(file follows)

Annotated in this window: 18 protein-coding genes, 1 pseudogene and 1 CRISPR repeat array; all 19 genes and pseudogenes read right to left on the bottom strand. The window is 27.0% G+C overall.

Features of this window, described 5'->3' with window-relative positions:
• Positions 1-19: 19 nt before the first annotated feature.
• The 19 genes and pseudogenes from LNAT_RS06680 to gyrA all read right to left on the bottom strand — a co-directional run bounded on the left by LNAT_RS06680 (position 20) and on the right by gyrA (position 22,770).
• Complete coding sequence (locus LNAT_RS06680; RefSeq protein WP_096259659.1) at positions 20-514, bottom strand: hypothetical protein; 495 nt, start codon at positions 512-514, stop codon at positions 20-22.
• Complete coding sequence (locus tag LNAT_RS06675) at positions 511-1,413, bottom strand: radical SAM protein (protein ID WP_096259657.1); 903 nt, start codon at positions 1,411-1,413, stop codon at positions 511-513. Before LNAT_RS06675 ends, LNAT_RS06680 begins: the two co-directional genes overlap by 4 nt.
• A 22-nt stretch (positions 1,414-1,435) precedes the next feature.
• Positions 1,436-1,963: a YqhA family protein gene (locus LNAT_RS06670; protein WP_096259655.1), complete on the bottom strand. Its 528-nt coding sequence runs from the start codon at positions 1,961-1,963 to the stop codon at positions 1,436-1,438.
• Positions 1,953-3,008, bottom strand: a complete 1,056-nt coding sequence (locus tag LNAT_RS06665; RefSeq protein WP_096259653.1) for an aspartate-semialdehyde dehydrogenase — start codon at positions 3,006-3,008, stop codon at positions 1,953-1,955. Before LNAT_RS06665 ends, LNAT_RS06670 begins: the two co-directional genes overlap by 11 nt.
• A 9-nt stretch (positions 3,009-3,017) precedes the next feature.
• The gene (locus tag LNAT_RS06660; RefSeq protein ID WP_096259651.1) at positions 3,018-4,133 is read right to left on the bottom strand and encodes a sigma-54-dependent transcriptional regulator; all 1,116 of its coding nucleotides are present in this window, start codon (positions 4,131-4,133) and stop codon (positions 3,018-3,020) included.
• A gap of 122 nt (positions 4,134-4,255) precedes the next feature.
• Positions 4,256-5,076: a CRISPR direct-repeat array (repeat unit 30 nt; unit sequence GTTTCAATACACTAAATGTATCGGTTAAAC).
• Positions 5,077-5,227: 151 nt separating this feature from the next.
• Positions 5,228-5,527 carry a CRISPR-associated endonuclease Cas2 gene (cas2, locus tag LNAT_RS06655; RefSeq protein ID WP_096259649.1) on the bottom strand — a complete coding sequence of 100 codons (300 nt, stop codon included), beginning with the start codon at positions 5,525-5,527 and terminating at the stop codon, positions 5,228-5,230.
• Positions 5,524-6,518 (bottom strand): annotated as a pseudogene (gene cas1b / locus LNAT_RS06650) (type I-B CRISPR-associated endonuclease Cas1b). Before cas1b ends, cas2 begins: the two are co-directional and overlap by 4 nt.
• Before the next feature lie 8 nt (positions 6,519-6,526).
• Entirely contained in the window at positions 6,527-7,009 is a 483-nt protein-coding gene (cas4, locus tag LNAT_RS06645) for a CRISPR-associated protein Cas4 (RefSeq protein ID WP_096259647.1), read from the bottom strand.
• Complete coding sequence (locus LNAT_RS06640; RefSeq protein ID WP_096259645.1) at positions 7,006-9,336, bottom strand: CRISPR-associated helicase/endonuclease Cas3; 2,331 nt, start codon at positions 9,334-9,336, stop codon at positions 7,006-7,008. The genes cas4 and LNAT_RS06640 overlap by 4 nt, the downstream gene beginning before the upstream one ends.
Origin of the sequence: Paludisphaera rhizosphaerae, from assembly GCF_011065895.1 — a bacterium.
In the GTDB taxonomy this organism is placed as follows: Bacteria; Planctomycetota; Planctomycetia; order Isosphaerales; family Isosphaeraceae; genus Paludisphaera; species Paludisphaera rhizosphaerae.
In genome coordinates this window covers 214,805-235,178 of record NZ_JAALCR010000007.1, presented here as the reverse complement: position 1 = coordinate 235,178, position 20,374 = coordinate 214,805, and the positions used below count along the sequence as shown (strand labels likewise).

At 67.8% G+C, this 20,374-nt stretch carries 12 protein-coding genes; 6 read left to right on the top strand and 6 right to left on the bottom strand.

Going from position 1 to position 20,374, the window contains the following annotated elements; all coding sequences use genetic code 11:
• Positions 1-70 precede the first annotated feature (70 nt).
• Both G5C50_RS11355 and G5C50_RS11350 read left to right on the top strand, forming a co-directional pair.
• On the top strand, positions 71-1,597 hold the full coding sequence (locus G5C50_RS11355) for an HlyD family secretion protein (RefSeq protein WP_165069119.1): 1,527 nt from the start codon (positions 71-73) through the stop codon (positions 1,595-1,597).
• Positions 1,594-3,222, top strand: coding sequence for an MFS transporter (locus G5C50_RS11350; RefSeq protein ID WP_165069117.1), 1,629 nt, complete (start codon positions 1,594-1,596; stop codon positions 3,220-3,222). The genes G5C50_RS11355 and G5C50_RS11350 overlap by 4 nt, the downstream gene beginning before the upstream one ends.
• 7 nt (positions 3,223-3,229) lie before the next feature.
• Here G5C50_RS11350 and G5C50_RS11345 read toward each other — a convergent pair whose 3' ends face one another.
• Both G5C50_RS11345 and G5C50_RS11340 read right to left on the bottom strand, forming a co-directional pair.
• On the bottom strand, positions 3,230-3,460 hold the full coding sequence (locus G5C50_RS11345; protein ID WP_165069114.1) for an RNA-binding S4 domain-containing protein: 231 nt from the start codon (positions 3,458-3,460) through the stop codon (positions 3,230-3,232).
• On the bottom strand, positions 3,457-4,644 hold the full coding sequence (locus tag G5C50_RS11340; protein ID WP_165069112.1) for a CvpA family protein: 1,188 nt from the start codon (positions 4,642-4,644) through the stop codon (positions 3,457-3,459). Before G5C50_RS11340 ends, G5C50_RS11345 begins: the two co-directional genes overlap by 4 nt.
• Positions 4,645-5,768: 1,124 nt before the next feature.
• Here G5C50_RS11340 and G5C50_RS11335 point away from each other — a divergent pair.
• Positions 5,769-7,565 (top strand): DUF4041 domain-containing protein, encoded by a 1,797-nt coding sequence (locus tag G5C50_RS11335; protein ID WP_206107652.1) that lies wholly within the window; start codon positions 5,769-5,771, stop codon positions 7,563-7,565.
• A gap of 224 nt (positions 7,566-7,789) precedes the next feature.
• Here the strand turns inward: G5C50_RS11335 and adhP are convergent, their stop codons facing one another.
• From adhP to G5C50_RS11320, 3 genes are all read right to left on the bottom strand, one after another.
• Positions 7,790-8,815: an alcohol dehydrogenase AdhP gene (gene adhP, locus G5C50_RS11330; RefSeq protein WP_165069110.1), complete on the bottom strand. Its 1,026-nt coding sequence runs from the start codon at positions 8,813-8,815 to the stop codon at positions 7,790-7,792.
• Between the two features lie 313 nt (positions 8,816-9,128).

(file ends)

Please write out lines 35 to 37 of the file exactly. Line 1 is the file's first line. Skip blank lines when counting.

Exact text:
• Here G5C50_RS11340 and G5C50_RS11335 point away from each other — a divergent pair.
• Positions 5,769-7,565 (top strand): DUF4041 domain-containing protein, encoded by a 1,797-nt coding sequence (locus tag G5C50_RS11335; protein ID WP_206107652.1) that lies wholly within the window; start codon positions 5,769-5,771, stop codon positions 7,563-7,565.
• A gap of 224 nt (positions 7,566-7,789) precedes the next feature.